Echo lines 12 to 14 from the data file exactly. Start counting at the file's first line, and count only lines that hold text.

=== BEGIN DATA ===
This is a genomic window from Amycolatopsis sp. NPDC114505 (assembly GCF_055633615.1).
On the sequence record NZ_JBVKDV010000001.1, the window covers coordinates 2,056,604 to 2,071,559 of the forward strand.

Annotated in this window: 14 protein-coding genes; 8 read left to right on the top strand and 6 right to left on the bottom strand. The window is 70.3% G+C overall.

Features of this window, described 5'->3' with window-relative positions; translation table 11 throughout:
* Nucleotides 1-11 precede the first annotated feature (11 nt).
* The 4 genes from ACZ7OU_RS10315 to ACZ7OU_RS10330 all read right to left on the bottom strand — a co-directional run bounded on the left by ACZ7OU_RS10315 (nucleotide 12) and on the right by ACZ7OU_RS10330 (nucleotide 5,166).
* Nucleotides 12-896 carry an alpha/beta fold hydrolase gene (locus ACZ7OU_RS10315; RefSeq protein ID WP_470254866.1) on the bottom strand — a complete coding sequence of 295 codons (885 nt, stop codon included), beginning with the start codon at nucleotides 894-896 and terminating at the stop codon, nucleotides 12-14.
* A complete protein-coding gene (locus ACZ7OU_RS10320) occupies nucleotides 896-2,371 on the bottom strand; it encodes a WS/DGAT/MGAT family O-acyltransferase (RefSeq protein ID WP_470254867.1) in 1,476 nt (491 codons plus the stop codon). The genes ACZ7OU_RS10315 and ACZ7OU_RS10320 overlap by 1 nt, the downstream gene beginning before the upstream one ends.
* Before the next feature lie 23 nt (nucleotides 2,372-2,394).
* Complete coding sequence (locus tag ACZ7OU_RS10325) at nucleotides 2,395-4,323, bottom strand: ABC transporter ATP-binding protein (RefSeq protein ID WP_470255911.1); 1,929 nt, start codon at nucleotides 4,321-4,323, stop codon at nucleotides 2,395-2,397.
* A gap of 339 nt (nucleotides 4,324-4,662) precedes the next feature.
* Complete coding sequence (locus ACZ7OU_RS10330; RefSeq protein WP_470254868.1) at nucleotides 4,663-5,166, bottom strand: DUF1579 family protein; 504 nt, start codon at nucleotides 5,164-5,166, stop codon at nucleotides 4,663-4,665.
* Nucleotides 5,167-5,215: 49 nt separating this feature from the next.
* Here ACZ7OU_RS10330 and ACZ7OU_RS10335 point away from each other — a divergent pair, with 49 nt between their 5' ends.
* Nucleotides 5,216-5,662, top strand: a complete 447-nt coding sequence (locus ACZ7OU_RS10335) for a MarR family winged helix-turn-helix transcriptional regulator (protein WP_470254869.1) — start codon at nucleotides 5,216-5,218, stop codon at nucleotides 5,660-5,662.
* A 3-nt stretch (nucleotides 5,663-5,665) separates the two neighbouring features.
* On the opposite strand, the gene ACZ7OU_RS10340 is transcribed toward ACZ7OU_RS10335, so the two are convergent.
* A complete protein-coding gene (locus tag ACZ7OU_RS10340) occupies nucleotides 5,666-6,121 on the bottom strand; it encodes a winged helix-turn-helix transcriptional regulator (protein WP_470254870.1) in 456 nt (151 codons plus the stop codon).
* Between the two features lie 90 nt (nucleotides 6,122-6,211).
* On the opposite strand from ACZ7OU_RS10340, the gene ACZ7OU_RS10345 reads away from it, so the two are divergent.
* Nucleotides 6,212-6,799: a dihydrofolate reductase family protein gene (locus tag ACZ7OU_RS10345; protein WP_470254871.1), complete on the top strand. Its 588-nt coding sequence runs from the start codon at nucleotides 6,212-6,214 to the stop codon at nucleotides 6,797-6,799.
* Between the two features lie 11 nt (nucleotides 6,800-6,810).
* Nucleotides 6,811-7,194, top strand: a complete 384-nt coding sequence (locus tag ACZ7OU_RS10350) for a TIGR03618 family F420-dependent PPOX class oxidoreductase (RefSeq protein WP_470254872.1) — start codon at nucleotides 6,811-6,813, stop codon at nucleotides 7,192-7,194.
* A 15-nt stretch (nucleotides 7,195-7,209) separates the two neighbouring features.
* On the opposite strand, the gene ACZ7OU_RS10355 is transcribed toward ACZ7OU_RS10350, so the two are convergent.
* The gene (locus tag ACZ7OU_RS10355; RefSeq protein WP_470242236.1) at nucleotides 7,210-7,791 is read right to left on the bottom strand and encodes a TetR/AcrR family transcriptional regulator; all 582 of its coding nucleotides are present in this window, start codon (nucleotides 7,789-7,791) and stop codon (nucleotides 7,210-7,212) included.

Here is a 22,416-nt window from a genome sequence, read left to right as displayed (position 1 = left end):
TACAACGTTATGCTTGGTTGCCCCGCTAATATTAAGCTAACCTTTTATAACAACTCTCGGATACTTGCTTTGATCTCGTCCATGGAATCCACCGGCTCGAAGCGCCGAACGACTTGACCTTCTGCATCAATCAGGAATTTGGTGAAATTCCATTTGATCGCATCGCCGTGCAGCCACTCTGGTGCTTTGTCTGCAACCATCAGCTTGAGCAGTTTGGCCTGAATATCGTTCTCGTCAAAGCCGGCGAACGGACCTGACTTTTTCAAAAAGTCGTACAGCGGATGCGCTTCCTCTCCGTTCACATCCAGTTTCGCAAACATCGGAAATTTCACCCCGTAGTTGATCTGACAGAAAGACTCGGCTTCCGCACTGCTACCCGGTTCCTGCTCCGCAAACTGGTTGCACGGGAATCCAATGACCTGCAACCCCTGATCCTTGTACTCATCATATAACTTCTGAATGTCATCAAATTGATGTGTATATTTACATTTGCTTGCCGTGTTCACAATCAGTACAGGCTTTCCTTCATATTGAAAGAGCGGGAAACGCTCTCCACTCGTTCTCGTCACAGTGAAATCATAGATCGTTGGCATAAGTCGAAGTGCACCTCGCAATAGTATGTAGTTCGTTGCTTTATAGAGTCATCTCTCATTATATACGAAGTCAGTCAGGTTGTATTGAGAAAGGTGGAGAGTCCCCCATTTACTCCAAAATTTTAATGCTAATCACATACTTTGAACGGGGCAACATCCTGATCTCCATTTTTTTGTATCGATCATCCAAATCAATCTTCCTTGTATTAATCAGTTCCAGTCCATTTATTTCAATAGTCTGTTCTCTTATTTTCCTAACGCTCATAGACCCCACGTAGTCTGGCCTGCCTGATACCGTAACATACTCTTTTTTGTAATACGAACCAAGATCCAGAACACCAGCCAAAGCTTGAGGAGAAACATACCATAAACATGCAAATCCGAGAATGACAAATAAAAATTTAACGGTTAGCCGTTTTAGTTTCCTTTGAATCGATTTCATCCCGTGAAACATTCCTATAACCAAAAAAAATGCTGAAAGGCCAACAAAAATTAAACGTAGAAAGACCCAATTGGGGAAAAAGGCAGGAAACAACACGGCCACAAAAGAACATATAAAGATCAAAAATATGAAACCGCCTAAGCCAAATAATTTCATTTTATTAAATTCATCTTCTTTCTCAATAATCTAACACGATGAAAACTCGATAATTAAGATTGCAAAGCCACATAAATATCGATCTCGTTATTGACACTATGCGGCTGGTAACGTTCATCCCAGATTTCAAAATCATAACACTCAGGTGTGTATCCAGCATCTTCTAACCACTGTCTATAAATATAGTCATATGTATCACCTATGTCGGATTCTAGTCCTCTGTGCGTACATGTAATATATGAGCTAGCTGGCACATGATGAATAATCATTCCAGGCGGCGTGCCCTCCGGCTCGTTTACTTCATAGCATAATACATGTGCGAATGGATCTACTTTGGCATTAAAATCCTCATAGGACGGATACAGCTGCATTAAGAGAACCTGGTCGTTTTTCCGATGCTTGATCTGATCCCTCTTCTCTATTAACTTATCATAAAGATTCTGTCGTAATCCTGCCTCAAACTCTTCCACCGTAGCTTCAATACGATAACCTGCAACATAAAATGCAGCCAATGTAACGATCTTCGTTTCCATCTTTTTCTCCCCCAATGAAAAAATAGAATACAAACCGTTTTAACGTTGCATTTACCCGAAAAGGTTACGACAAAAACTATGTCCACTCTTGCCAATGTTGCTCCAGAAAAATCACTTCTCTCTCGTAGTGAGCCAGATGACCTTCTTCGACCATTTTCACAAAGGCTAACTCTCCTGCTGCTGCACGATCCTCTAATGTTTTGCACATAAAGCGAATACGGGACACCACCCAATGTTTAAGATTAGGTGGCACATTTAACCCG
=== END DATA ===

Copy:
* Complete coding sequence (locus ACZ7OU_RS10330; RefSeq protein WP_470254868.1) at nucleotides 4,663-5,166, bottom strand: DUF1579 family protein; 504 nt, start codon at nucleotides 5,164-5,166, stop codon at nucleotides 4,663-4,665.
* Nucleotides 5,167-5,215: 49 nt separating this feature from the next.
* Here ACZ7OU_RS10330 and ACZ7OU_RS10335 point away from each other — a divergent pair, with 49 nt between their 5' ends.